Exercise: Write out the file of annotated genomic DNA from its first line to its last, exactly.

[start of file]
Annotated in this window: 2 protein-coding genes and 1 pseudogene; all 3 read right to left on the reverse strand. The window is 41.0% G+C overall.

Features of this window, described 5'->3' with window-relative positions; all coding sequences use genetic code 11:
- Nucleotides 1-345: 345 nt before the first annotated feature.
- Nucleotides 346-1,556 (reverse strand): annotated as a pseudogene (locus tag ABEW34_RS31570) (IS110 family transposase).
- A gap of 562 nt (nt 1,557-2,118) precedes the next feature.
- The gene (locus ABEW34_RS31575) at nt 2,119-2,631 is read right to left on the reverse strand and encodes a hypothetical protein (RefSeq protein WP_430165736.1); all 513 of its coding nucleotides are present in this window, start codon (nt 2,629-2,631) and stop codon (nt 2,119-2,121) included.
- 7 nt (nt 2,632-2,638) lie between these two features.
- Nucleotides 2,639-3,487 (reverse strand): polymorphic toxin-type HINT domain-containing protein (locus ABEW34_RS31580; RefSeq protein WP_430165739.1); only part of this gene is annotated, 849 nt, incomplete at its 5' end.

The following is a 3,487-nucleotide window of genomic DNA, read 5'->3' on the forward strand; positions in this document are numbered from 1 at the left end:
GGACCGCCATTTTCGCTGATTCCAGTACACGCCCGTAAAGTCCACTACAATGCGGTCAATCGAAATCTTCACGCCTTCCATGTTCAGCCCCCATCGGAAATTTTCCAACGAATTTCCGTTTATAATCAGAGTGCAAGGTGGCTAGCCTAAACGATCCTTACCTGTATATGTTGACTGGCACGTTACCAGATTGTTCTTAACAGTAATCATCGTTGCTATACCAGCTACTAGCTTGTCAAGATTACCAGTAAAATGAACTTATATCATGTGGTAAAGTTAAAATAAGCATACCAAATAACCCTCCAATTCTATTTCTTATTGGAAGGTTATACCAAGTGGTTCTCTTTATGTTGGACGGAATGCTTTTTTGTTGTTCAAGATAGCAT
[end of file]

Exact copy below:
Annotated in this window: 2 protein-coding genes and 1 pseudogene; all 3 read right to left on the reverse strand. The window is 41.0% G+C overall.

Features of this window, described 5'->3' with window-relative positions; all coding sequences use genetic code 11:
- Nucleotides 1-345: 345 nt before the first annotated feature.
- Nucleotides 346-1,556 (reverse strand): annotated as a pseudogene (locus tag ABEW34_RS31570) (IS110 family transposase).
- A gap of 562 nt (nt 1,557-2,118) precedes the next feature.
- The gene (locus ABEW34_RS31575) at nt 2,119-2,631 is read right to left on the reverse strand and encodes a hypothetical protein (RefSeq protein WP_430165736.1); all 513 of its coding nucleotides are present in this window, start codon (nt 2,629-2,631) and stop codon (nt 2,119-2,121) included.
- 7 nt (nt 2,632-2,638) lie between these two features.
- Nucleotides 2,639-3,487 (reverse strand): polymorphic toxin-type HINT domain-containing protein (locus ABEW34_RS31580; RefSeq protein WP_430165739.1); only part of this gene is annotated, 849 nt, incomplete at its 5' end.

The following is a 3,487-nucleotide window of genomic DNA, read 5'->3' on the forward strand; positions in this document are numbered from 1 at the left end:
GGACCGCCATTTTCGCTGATTCCAGTACACGCCCGTAAAGTCCACTACAATGCGGTCAATCGAAATCTTCACGCCTTCCATGTTCAGCCCCCATCGGAAATTTTCCAACGAATTTCCGTTTATAATCAGAGTGCAAGGTGGCTAGCCTAAACGATCCTTACCTGTATATGTTGACTGGCACGTTACCAGATTGTTCTTAACAGTAATCATCGTTGCTATACCAGCTACTAGCTTGTCAAGATTACCAGTAAAATGAACTTATATCATGTGGTAAAGTTAAAATAAGCATACCAAATAACCCTCCAATTCTATTTCTTATTGGAAGGTTATACCAAGTGGTTCTCTTTATGTTGGACGGAATGCTTTTTTGTTGTTCAAGATAGCAT